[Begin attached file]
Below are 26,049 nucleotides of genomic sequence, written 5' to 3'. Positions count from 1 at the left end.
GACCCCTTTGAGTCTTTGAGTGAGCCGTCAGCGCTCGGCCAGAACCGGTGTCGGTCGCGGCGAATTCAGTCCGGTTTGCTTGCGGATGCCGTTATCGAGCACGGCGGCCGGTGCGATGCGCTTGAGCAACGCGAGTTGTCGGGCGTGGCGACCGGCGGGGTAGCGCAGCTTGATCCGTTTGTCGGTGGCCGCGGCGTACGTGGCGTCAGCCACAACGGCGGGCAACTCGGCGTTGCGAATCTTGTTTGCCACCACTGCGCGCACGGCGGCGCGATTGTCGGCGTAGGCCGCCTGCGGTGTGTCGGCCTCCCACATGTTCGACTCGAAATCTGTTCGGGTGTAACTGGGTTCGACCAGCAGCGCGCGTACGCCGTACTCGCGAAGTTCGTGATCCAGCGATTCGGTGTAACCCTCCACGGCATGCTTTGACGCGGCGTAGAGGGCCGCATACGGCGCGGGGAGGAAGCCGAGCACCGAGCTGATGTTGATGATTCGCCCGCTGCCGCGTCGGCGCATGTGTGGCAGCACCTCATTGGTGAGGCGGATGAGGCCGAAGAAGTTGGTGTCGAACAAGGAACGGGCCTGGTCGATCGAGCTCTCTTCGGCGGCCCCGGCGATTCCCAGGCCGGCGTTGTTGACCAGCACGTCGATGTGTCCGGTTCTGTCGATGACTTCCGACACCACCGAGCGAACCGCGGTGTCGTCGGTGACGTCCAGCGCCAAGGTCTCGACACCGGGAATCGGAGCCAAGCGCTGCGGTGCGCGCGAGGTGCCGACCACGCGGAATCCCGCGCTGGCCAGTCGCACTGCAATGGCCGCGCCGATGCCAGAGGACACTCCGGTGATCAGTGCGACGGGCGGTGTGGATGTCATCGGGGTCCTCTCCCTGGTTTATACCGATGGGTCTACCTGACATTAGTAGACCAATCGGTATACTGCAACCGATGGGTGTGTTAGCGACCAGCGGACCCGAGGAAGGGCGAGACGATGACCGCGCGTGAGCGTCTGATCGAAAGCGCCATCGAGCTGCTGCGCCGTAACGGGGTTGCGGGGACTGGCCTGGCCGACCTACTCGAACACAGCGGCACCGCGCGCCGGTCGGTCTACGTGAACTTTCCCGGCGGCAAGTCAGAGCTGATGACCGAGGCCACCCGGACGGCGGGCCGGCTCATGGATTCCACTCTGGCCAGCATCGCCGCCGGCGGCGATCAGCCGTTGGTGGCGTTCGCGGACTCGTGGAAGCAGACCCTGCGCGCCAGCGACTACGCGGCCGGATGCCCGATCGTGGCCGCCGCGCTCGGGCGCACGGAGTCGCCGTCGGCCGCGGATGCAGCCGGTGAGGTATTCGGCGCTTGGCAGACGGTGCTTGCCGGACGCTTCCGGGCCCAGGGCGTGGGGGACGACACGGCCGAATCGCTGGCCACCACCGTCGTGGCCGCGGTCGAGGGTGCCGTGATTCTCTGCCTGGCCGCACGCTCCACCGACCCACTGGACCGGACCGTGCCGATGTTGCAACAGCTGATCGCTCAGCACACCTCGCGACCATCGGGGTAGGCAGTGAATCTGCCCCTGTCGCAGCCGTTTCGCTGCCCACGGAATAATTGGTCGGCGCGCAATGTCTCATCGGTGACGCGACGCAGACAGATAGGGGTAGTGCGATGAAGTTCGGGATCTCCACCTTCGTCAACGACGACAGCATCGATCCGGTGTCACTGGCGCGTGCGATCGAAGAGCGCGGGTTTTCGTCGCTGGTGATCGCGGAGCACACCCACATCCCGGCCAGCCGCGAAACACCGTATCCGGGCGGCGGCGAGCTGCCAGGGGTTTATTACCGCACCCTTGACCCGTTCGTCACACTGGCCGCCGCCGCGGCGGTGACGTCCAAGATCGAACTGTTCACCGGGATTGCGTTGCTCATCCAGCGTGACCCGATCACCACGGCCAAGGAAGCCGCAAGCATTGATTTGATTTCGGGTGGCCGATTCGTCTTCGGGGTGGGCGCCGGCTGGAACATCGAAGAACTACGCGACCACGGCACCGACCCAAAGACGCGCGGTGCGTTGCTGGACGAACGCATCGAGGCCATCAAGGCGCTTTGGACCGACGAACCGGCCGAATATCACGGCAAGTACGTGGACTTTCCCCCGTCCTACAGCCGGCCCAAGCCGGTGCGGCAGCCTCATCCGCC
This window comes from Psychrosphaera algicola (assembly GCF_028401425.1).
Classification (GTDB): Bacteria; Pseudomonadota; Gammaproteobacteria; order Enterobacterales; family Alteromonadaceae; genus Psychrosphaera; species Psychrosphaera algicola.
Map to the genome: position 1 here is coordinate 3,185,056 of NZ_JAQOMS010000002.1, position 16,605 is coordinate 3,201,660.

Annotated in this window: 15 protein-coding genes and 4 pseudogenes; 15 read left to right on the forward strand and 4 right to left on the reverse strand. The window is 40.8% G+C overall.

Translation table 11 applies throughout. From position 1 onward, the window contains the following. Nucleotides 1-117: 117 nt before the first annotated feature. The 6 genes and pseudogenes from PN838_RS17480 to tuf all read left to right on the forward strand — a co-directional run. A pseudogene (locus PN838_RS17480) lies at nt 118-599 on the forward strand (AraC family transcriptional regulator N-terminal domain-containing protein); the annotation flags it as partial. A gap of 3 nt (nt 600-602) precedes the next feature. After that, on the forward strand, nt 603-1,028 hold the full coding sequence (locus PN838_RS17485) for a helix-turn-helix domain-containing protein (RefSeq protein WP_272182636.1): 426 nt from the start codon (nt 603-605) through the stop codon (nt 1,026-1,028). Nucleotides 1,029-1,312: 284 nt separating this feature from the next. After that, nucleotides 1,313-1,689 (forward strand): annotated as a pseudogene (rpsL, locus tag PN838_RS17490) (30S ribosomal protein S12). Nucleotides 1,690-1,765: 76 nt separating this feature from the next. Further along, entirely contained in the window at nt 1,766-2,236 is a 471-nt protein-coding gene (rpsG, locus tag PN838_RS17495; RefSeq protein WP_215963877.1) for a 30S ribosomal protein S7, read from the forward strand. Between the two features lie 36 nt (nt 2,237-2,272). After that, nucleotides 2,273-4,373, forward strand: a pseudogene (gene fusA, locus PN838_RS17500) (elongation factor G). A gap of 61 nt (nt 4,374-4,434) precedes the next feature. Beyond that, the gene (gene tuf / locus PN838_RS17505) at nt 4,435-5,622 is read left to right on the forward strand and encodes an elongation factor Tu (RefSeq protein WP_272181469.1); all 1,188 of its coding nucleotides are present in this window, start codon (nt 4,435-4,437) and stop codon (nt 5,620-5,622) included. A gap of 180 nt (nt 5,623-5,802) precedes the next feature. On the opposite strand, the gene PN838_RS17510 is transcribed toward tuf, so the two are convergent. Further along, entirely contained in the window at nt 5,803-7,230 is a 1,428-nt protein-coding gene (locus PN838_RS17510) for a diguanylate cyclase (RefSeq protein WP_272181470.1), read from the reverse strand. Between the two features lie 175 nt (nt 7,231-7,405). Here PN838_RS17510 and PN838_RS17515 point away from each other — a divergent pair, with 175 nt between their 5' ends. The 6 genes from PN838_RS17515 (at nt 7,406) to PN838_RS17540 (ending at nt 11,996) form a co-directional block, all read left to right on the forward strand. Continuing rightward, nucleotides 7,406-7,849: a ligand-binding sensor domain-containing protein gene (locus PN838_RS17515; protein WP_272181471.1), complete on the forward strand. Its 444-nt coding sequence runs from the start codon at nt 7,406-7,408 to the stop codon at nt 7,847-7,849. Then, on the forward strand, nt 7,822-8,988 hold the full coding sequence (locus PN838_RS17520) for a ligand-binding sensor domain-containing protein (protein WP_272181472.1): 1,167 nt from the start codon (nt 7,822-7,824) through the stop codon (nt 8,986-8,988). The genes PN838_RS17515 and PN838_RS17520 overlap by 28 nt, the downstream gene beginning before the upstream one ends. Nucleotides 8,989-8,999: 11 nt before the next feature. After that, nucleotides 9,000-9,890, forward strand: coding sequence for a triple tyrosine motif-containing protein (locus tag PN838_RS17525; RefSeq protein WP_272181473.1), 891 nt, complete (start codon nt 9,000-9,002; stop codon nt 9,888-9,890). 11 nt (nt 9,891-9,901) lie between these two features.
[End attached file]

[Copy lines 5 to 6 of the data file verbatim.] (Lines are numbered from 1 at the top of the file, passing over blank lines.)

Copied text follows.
Map to the genome: position 1 here is coordinate 3,185,056 of NZ_JAQOMS010000002.1, position 16,605 is coordinate 3,201,660.

Annotated in this window: 15 protein-coding genes and 4 pseudogenes; 15 read left to right on the forward strand and 4 right to left on the reverse strand. The window is 40.8% G+C overall.